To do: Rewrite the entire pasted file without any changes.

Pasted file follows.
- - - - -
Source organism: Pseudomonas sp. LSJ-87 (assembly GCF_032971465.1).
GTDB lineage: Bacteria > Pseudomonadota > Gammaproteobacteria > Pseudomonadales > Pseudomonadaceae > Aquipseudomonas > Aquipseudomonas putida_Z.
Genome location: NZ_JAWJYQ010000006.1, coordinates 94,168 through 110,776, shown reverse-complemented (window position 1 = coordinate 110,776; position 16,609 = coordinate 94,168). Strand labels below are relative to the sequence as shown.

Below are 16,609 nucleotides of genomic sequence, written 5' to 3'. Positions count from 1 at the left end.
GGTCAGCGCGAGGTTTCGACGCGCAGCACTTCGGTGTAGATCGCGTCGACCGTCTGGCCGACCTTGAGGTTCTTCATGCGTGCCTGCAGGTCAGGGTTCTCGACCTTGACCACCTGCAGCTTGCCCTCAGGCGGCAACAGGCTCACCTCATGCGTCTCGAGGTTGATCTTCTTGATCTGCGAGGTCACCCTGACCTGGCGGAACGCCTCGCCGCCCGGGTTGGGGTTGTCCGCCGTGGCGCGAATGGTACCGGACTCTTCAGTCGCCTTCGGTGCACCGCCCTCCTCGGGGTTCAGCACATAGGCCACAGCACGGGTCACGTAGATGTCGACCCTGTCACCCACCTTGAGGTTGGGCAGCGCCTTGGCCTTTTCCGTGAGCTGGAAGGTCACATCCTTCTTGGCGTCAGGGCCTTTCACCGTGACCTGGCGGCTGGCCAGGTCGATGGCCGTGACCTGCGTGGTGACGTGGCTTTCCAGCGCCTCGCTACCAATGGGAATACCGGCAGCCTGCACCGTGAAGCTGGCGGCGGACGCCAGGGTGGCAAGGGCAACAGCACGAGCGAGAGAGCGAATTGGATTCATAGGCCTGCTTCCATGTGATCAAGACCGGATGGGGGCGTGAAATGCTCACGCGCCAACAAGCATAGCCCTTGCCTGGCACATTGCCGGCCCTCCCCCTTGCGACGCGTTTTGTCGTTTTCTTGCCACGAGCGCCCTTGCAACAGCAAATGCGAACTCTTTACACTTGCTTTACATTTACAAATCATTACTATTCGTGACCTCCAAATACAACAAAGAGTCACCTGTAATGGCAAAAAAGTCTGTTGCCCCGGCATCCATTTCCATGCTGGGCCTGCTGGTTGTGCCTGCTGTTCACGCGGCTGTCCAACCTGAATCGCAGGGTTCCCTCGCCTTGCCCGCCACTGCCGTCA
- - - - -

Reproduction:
Source organism: Pseudomonas sp. LSJ-87 (assembly GCF_032971465.1).
GTDB lineage: Bacteria > Pseudomonadota > Gammaproteobacteria > Pseudomonadales > Pseudomonadaceae > Aquipseudomonas > Aquipseudomonas putida_Z.
Genome location: NZ_JAWJYQ010000006.1, coordinates 94,168 through 110,776, shown reverse-complemented (window position 1 = coordinate 110,776; position 16,609 = coordinate 94,168). Strand labels below are relative to the sequence as shown.

Below are 16,609 nucleotides of genomic sequence, written 5' to 3'. Positions count from 1 at the left end.
GGTCAGCGCGAGGTTTCGACGCGCAGCACTTCGGTGTAGATCGCGTCGACCGTCTGGCCGACCTTGAGGTTCTTCATGCGTGCCTGCAGGTCAGGGTTCTCGACCTTGACCACCTGCAGCTTGCCCTCAGGCGGCAACAGGCTCACCTCATGCGTCTCGAGGTTGATCTTCTTGATCTGCGAGGTCACCCTGACCTGGCGGAACGCCTCGCCGCCCGGGTTGGGGTTGTCCGCCGTGGCGCGAATGGTACCGGACTCTTCAGTCGCCTTCGGTGCACCGCCCTCCTCGGGGTTCAGCACATAGGCCACAGCACGGGTCACGTAGATGTCGACCCTGTCACCCACCTTGAGGTTGGGCAGCGCCTTGGCCTTTTCCGTGAGCTGGAAGGTCACATCCTTCTTGGCGTCAGGGCCTTTCACCGTGACCTGGCGGCTGGCCAGGTCGATGGCCGTGACCTGCGTGGTGACGTGGCTTTCCAGCGCCTCGCTACCAATGGGAATACCGGCAGCCTGCACCGTGAAGCTGGCGGCGGACGCCAGGGTGGCAAGGGCAACAGCACGAGCGAGAGAGCGAATTGGATTCATAGGCCTGCTTCCATGTGATCAAGACCGGATGGGGGCGTGAAATGCTCACGCGCCAACAAGCATAGCCCTTGCCTGGCACATTGCCGGCCCTCCCCCTTGCGACGCGTTTTGTCGTTTTCTTGCCACGAGCGCCCTTGCAACAGCAAATGCGAACTCTTTACACTTGCTTTACATTTACAAATCATTACTATTCGTGACCTCCAAATACAACAAAGAGTCACCTGTAATGGCAAAAAAGTCTGTTGCCCCGGCATCCATTTCCATGCTGGGCCTGCTGGTTGTGCCTGCTGTTCACGCGGCTGTCCAACCTGAATCGCAGGGTTCCCTCGCCTTGCCCGCCACTGCCGTCA